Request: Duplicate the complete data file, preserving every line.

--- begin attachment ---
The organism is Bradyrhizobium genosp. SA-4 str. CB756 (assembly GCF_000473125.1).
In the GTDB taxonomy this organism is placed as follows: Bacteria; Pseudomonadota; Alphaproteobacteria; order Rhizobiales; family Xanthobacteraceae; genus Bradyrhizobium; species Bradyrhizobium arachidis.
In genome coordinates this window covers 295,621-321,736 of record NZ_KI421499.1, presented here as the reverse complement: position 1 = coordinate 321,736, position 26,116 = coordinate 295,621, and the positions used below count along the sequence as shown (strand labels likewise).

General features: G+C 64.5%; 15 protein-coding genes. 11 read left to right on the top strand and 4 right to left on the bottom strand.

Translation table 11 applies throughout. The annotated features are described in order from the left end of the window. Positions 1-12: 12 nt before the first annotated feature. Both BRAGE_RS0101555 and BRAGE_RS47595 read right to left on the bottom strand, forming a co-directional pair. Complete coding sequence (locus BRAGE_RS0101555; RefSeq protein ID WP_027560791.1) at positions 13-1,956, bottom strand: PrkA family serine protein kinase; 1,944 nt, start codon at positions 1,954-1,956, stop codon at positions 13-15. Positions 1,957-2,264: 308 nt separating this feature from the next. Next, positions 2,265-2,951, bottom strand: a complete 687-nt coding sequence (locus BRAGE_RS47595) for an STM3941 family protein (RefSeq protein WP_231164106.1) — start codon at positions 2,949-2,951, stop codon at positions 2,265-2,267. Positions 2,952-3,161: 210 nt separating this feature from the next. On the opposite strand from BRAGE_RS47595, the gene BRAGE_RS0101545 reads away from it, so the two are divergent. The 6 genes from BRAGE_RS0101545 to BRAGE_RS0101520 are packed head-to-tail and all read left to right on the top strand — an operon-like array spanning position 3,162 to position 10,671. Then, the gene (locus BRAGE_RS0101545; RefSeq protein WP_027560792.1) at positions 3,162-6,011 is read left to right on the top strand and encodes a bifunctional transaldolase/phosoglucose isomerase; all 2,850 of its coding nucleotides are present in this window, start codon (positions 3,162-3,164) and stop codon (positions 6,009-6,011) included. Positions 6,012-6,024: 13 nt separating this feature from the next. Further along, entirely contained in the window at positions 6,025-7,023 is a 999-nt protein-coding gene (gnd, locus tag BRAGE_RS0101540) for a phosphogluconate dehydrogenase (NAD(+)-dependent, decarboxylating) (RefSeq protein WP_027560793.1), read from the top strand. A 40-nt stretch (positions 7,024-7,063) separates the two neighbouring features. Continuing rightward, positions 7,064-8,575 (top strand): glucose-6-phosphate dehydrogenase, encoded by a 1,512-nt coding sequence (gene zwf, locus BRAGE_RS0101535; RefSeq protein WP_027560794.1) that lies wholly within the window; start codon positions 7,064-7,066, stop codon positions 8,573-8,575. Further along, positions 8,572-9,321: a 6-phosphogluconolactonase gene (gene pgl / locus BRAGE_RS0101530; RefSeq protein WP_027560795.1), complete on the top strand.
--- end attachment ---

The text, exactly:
The organism is Bradyrhizobium genosp. SA-4 str. CB756 (assembly GCF_000473125.1).
In the GTDB taxonomy this organism is placed as follows: Bacteria; Pseudomonadota; Alphaproteobacteria; order Rhizobiales; family Xanthobacteraceae; genus Bradyrhizobium; species Bradyrhizobium arachidis.
In genome coordinates this window covers 295,621-321,736 of record NZ_KI421499.1, presented here as the reverse complement: position 1 = coordinate 321,736, position 26,116 = coordinate 295,621, and the positions used below count along the sequence as shown (strand labels likewise).

General features: G+C 64.5%; 15 protein-coding genes. 11 read left to right on the top strand and 4 right to left on the bottom strand.

Translation table 11 applies throughout. The annotated features are described in order from the left end of the window. Positions 1-12: 12 nt before the first annotated feature. Both BRAGE_RS0101555 and BRAGE_RS47595 read right to left on the bottom strand, forming a co-directional pair. Complete coding sequence (locus BRAGE_RS0101555; RefSeq protein ID WP_027560791.1) at positions 13-1,956, bottom strand: PrkA family serine protein kinase; 1,944 nt, start codon at positions 1,954-1,956, stop codon at positions 13-15. Positions 1,957-2,264: 308 nt separating this feature from the next. Next, positions 2,265-2,951, bottom strand: a complete 687-nt coding sequence (locus BRAGE_RS47595) for an STM3941 family protein (RefSeq protein WP_231164106.1) — start codon at positions 2,949-2,951, stop codon at positions 2,265-2,267. Positions 2,952-3,161: 210 nt separating this feature from the next. On the opposite strand from BRAGE_RS47595, the gene BRAGE_RS0101545 reads away from it, so the two are divergent. The 6 genes from BRAGE_RS0101545 to BRAGE_RS0101520 are packed head-to-tail and all read left to right on the top strand — an operon-like array spanning position 3,162 to position 10,671. Then, the gene (locus BRAGE_RS0101545; RefSeq protein WP_027560792.1) at positions 3,162-6,011 is read left to right on the top strand and encodes a bifunctional transaldolase/phosoglucose isomerase; all 2,850 of its coding nucleotides are present in this window, start codon (positions 3,162-3,164) and stop codon (positions 6,009-6,011) included. Positions 6,012-6,024: 13 nt separating this feature from the next. Further along, entirely contained in the window at positions 6,025-7,023 is a 999-nt protein-coding gene (gnd, locus tag BRAGE_RS0101540) for a phosphogluconate dehydrogenase (NAD(+)-dependent, decarboxylating) (RefSeq protein WP_027560793.1), read from the top strand. A 40-nt stretch (positions 7,024-7,063) separates the two neighbouring features. Continuing rightward, positions 7,064-8,575 (top strand): glucose-6-phosphate dehydrogenase, encoded by a 1,512-nt coding sequence (gene zwf, locus BRAGE_RS0101535; RefSeq protein WP_027560794.1) that lies wholly within the window; start codon positions 7,064-7,066, stop codon positions 8,573-8,575. Further along, positions 8,572-9,321: a 6-phosphogluconolactonase gene (gene pgl / locus BRAGE_RS0101530; RefSeq protein WP_027560795.1), complete on the top strand.